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Coconut Yogurt with Blood Oranges and Cacao Nibs


Posted by on January 26, 2016 / 16 Comments

A dairy-free coconut milk yogurt that’s loaded with good probiotics and topped with blood oranges, cacao nibs, coconut flakes and almond slices.

Coconut yogurt with blood oranges and cacao nibs. Dairy-free.

It was my dad’s birthday on Sunday, so I made him an extra special breakfast. A breakfast of delicious, homemade coconut yogurt, blood oranges and cacao nibs (which, is sorta like chocolate for breakfast – don’t you think?!). But he deserved it. He turned 71 and with every health ailment he’s battled over the last eight years – Parkinson’s, Meningeal Coccidioidomycosis (aka – Valley Fever), Rheumatoid Arthritis, a broken hip and a slew of other related health issues – he absolutely deserves chocolate for breakfast.

And as you might imagine, he was a happy camper. Then again, he’s always a happy camper. It’s an ongoing family joke that my dad LOVES everyone and is positive to a fault. After every nurse or doctor visit, the first words out of my dad’s mouth are always, “Oh, he/she was so nice.” Which always makes my mom, brother and I seriously chuckle. Because after dozens and dozens of doctor visits, we know it’s coming.

Coconut yogurt with blood oranges and cacao nibs. Dairy-free. Coconut yogurt with blood oranges and cacao nibs. Dairy-free. Coconut yogurt with blood oranges and cacao nibs. Dairy-free.

I personally do enjoy homemade dairy yogurt, but I also tend to flip flop between dairy yogurt and coconut yogurt for variety. Homemade coconut yogurt is quite easy to make and very similar to how you’d make dairy yogurt. Heat the milk up to 180 degrees fahrenheit, cool it to 110-115 degrees fahrenheit, add your starter/probiotics, culture for 7-9 hours and refrigerate.

The only difference with coconut yogurt is that you need a little extra somethin’ somethin’ to help it firm up. It simply won’t firm up on it’s own. I use gelatin, because I love all the gut-healing properties of gelatin, but if you’re vegan, swap out the gelatin for agar powder. Just be sure to not add too much of either (a little goes a long way!), as you’re aiming for creamy yogurt and not a firm panna cotta.

If you’ve never had coconut yogurt before be forewarned that it’s typically more tart and tangy than dairy yogurt (think, more like sour cream). Dairy milk has quite a bit of natural sugar (lactose) that makes dairy yogurt sweet, which is lacking in coconut milk. Coconut yogurt, on the other hand, contains more fat and less protein than dairy yogurt.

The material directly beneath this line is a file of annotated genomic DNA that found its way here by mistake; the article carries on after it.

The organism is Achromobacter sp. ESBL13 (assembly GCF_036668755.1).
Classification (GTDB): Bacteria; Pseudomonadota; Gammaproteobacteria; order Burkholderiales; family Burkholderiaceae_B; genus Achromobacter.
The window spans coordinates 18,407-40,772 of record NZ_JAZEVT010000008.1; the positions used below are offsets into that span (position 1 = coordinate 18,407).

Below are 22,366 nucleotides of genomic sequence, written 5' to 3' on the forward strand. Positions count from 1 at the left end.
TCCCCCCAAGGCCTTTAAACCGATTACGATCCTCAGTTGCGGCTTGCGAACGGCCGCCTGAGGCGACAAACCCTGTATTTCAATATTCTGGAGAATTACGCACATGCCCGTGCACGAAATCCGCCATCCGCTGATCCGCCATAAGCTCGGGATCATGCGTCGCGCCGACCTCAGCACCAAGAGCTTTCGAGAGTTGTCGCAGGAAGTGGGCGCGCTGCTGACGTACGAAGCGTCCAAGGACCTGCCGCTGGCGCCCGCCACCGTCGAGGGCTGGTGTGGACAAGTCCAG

Both types of yogurt are healthy – assuming the homemade variety and not store-bought versions – so it really just depends on you and your body. If you plan to make yogurt frequently, I highly recommend this yogurt maker. I’ve had it for years and it’s always produced fab results.

But all this talk of yogurt and I haven’t even gotten to the good part yet – the toppings! So what do we have? Sweet, vibrant blood oranges that are in season right now, raw cacao nibs that add a burst of intense chocolatey-ness and a little extra crunch from coconut flakes and sliced almonds.

After dad’s birthday, he and I had this breakfast again the next morning, because it was THAT good.

Enjoy!

Coconut yogurt with blood oranges and cacao nibs. Dairy-free. Coconut yogurt with blood oranges and cacao nibs. Dairy-free. Coconut yogurt with blood oranges and cacao nibs. Dairy-free. Coconut yogurt with blood oranges and cacao nibs. Dairy-free.

Coconut Yogurt with Blood Oranges and Cacao Nibs
 
Prep time
Total time
 
Note: this recipe makes seven 6-ounce servings for this yogurt maker. You don't need to eat all the yogurt, you could just eat one portion and save the rest. The yogurt will remain good for up to two weeks.
Author:
Serves: 5-7 servings
INGREDIENTS
Coconut Yogurt
Toppings
INSTRUCTIONS
  1. Pour the water in a wide, shallow bowl and sprinkle the gelatin or agar powder on top. Let it bloom for 5 minutes.